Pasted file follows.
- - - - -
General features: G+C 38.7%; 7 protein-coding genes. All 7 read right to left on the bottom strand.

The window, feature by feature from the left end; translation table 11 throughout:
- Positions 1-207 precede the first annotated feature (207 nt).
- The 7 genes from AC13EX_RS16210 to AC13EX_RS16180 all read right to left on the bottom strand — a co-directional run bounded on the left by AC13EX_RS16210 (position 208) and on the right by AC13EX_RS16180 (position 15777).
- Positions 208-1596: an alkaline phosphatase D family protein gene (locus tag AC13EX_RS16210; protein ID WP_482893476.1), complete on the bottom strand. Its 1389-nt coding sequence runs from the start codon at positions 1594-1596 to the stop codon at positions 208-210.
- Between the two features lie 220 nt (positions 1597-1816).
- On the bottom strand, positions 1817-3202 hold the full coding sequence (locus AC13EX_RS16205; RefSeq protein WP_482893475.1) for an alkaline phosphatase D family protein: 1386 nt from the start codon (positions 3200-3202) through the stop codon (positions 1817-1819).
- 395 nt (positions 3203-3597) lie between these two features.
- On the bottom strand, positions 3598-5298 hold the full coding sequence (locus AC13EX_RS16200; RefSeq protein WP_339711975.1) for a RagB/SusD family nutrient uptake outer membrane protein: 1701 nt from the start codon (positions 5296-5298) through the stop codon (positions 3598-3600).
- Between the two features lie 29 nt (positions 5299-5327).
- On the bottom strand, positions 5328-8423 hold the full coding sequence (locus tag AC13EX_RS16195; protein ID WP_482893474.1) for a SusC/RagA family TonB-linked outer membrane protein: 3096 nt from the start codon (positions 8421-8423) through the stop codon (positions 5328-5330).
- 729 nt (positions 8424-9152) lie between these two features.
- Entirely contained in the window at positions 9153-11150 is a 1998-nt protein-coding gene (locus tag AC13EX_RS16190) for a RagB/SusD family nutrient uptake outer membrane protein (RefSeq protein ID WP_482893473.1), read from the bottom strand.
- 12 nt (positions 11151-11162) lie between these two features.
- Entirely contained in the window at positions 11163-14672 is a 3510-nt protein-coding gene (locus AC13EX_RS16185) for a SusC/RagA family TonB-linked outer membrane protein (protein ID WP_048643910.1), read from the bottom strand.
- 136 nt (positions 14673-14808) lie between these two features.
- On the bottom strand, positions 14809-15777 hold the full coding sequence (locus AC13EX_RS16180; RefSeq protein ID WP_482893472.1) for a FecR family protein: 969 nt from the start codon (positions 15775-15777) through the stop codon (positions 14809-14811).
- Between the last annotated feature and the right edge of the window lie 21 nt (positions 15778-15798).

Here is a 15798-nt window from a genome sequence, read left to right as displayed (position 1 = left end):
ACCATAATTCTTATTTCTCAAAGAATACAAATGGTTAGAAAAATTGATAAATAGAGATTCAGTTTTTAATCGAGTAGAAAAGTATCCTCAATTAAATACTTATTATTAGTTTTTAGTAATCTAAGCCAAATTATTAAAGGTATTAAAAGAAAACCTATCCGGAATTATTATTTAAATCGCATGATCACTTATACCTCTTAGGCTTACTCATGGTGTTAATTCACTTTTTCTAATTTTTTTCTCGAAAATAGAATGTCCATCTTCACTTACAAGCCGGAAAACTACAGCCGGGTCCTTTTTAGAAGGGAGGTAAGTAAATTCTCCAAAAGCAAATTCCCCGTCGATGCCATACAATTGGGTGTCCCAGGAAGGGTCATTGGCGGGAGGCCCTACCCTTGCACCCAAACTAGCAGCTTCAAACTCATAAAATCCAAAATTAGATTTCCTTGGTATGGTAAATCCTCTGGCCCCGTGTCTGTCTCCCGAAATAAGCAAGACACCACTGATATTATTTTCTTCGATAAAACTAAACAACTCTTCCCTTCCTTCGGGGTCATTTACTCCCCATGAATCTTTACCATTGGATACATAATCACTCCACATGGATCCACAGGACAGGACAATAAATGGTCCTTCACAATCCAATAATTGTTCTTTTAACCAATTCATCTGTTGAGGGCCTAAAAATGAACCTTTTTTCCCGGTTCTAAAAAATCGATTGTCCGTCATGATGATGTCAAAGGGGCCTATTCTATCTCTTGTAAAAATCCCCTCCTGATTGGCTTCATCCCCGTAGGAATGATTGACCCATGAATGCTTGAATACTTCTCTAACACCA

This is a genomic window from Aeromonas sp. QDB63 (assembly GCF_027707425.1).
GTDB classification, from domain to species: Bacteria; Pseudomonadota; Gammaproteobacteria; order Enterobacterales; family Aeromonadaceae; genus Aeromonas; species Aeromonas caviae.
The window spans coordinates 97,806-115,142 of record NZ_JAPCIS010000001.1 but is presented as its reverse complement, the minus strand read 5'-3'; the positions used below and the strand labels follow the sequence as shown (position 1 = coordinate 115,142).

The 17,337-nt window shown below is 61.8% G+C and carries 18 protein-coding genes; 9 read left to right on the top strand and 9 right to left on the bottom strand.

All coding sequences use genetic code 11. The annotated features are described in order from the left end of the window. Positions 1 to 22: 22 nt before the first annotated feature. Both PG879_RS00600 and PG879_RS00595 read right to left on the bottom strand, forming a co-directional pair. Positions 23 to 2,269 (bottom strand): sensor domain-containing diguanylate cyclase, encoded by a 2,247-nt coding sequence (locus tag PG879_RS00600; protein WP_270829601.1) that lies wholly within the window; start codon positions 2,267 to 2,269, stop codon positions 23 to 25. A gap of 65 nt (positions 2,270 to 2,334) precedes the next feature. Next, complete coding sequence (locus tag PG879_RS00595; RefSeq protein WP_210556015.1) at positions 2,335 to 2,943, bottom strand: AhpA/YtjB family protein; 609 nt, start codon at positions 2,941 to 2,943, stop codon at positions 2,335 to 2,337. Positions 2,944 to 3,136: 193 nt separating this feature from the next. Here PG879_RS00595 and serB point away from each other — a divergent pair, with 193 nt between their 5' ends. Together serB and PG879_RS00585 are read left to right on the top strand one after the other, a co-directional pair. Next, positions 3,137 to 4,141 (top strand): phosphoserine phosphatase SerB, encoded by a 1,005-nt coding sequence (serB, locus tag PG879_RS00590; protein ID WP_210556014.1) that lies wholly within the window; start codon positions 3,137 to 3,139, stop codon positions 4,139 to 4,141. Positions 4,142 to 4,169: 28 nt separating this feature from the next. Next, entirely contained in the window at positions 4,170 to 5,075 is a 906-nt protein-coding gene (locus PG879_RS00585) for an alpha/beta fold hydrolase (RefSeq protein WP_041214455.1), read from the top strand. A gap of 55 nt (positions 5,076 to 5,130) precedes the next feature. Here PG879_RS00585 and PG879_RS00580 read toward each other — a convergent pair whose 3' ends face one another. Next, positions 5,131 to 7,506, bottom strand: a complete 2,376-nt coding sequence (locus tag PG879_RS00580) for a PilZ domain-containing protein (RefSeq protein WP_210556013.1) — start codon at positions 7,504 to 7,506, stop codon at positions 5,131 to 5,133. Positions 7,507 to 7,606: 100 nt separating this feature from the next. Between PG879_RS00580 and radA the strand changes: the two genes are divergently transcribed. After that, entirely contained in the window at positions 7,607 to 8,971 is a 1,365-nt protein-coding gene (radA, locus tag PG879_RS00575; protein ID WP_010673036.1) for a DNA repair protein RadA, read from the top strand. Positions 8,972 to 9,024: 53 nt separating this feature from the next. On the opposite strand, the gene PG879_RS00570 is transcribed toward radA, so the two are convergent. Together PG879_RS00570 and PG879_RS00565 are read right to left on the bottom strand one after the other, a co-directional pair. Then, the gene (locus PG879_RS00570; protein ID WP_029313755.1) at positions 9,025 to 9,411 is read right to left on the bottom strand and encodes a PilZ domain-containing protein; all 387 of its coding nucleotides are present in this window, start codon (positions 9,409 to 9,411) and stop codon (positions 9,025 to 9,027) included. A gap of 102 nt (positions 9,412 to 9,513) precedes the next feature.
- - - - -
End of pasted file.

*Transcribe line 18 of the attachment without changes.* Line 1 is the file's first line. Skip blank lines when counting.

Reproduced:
- Between the last annotated feature and the right edge of the window lie 21 nt (positions 15778-15798).